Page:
Machine Learning Path (II)

Linear Regression — Hypothesis Function

Before entering this section, you should know that machine learning algorithms can be split into two parts, the supervised and unsupervised learning (there are also other kinds of algorithms, but just think of like this for now). If you haven’t read the first article of this series, it would be very recommended to briefly view it through.

Again, this article is the note taken by myself for the Machine Learning course on Coursera held by the professor in Stanford University, Andrew Ng. If you are very interested in the field of AI and Machine Learning, it is highly recommended to take the course! (It’s free except if you want to have the certificate. Well, I do want that certificate because it is very helpful!)

House Pricing Example Revisited

In the previous article, we know that when we draw the dataset that maps between the size and the price of the house (which is illustrated below), we can derive a magenta line which is the prediction from the size to the price of the house. This kind of problem which we know the exact dataset and it predicts continuous valued output is known as a regression problem.

So, in this section, I will talk about how we can derive the magenta line using the model called Linear Regression with One Variable (which is also called Univariate Linear Regression). When it comes to the naming of the term, you can somewhat guess that —

• Linear, namely, a straight direct line. In mathematics, it is a kind of first-degree equation (so-called simple equation). When drawing on the plane with X-Y axis, it is represented as a straight line. For example, `y = 3x + 4` is a simple linear equation which is first-degree, when you draw it on the 2D plane, it is a straight line that passed the point `(0, 4)` and `(-4/3, 0)`.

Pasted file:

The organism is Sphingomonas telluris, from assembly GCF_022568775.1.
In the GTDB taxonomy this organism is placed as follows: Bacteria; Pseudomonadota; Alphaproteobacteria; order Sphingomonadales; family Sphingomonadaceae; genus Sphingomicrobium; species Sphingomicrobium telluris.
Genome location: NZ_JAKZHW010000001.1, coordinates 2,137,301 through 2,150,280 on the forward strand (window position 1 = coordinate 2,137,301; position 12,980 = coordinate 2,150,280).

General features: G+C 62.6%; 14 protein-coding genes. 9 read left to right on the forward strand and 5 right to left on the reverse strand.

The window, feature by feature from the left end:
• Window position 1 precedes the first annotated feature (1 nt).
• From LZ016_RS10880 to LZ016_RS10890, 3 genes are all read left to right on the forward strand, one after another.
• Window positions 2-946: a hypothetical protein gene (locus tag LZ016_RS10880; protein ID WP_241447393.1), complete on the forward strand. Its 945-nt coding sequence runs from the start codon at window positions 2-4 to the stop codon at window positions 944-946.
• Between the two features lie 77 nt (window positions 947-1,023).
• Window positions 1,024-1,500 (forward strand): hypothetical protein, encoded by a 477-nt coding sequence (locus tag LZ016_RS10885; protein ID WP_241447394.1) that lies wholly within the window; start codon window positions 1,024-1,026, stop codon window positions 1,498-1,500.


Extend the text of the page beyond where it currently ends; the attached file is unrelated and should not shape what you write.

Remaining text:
• One variable means that the model have only one feature in prediction, for the house pricing example, the only variable which can variate is the size of the house. In other words, different size of the house can predict to different kinds of price.

Linear Regression with One Variable

Exam Scores Prediction Example

Let us use another example to help demonstrate how linear regression worked. For instance, I have a dataset of the scores of midterm and final exam of the students. So, the problem is:

I want to train a model that help us predict students’ final exam scores using their midterm score.

Examine this condition, we have the dataset which means this kind of problem is supervised learning. Additionally, it has single feature called the midterm exam’s score. So we can now confirmed that we can try using the linear regression with only one variable to help us train the model and predict the result (which is the final exam score).

BTW, I have already implemented linear regression that solve this problem in JS version. You can view it in my CodePen.io or access my Maxwell-Codepens project collection on my GitHub. Source code is included in the repository, feel free to play it around ❤. Don’t worry if you do not know what is the basics of linear regression or how I implemented it. After all, this series of article aims to help you understand those processes as simple as possible.

Convention on Mathematical Notation

Before we dive into details of linear regression, let start introducing the mathematical convention first.

• `m` is denoted as the count of the samples. If we have 50 students with their midterm and final scores, then we have `m = 50`
• `n` is denoted as the count of the features. In this case, because we are predicting final exam’s score only based on midterm, then `n = 1`. Additionally, if we have more features such as predicting using the midterm exam, the duration of the time that student study in a day and gender of the student, then we have three features which is `n = 3`.